CO2 dragster

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HI Rear view of a "rail"-style dragster, with external wheels. The hollow container for the carbon dioxide cartridge can be seen towards the rear of the car.

CO2 dragsters are miniature racing cars which are propelled by a carbon dioxide cartridge, pierced to start the release of the gas, and which race on a typically 60 foot track. They are frequently used to demonstrate mechanical principles such as mass, force, acceleration, or aerodynamics . Two hooks (eyelets or screw eyes) linked to a string (usually monofilament fishing line) the bottom of the car prevent the vehicle from losing control during launch. In a race, a laser scanner records the speed of the car at the end of its run. Often, the dragster is carved out of balsa wood because of its light weight.[1][2]

CO2 cars are a part of engineering curriculae in diverse parts of the world such as Australia, New Zealand[1] and the United States.[2] In the United States, classroom projects and competitions can operate under the aegis of the Technology Student Association at middle school and high school levels.[3][4] Competitions can be featured in local newspapers.[5] Students learn about the forces of gravity, drag, wind resistance, and the motion of air as a fluid. The projects mainly test the aerodynamic, mass and friction properties of a car. These forces can influence performance in a race, so it is vital to take them into account when building.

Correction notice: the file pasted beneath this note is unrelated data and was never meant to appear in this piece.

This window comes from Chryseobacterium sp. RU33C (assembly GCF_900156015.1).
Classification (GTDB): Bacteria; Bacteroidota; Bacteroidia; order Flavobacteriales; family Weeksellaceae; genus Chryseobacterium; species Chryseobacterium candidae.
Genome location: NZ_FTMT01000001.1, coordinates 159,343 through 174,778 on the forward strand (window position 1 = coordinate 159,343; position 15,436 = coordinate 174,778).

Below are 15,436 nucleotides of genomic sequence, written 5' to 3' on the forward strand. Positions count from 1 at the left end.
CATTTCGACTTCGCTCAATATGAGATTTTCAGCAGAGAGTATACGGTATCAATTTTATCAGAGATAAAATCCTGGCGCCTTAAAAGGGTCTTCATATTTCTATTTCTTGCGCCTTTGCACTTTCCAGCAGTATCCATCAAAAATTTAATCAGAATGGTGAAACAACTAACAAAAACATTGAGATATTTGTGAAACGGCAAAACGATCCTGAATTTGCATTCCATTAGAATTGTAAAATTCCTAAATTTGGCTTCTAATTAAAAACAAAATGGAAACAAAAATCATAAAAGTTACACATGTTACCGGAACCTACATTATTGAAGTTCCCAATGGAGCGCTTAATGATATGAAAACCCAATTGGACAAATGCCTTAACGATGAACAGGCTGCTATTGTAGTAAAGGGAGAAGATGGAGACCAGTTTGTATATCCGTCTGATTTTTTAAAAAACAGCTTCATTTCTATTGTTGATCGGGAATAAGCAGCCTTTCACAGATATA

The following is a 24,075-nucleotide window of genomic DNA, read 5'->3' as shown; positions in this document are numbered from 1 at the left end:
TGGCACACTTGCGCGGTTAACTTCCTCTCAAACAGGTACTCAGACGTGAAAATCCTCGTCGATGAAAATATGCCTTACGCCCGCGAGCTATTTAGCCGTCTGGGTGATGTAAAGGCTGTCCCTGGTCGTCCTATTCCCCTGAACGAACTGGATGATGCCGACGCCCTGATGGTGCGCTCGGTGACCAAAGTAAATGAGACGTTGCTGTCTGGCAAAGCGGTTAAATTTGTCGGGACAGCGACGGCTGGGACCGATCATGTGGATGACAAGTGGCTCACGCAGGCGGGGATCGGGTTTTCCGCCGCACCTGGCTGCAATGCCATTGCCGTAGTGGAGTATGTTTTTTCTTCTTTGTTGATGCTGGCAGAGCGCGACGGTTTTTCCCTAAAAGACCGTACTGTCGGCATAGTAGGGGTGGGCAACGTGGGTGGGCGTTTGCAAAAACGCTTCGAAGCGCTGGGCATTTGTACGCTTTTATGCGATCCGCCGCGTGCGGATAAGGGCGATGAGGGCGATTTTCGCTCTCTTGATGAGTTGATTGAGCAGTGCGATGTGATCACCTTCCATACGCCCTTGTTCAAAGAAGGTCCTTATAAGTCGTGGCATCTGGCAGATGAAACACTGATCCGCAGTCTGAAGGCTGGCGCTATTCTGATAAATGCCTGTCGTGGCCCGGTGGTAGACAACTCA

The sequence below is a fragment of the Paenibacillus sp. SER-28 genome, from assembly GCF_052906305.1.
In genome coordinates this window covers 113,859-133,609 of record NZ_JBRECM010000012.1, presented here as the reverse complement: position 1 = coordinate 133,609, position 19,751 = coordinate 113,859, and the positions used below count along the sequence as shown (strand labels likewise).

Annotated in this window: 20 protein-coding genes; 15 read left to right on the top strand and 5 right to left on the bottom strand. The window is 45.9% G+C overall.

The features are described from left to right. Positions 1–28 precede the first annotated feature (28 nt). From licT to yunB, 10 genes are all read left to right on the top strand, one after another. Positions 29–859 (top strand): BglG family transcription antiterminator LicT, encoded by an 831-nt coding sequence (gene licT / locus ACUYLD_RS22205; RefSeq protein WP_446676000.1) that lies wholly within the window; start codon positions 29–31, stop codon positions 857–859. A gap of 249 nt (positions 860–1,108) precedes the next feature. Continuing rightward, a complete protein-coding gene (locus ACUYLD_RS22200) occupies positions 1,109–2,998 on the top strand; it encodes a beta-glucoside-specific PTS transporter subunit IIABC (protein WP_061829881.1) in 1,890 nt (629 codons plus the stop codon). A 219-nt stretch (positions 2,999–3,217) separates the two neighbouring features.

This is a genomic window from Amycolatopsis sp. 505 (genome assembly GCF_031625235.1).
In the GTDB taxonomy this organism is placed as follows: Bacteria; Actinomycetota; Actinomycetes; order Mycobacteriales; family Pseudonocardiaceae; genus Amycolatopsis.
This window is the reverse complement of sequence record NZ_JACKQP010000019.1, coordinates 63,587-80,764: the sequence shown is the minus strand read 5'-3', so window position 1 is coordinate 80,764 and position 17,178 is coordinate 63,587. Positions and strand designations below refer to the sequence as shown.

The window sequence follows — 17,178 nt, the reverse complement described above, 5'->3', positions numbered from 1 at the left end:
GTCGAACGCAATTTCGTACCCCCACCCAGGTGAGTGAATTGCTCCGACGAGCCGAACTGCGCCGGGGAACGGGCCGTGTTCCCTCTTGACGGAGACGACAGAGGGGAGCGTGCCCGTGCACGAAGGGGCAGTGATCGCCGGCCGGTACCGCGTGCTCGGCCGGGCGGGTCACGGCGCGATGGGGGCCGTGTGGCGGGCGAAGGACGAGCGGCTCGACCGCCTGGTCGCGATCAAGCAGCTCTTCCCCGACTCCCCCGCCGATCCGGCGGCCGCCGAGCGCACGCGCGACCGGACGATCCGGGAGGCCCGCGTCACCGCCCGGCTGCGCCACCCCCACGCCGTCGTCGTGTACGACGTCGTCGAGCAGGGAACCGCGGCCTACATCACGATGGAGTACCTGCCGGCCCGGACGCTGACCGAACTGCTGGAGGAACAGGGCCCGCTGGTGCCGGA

An unfinished "shell" dragster, with wheels enclosed within its body

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References[edit]

  1. ^ a b Reichert, Michael; Hawley, Richard (2010). Reaching Boys, Teaching Boys: Strategies that Work -- and Why. Wiley & Sons. p. 6. ISBN 978-0-470-53278-2. Retrieved 2010-08-19. 
  2. ^ a b "What is C02 Racing?". Science of Speed. Retrieved 2010-08-19. 
  3. ^ "Technology Student Association". DeWitt Middle School, Ithaca, NY. Retrieved 2010-08-19. 
  4. ^ "High School Competitions". Reston, VA: Technology Student Association. 
  5. ^ "Students design speedy dragsters". TriCities.com. Thomson Reuters. December 18, 2008.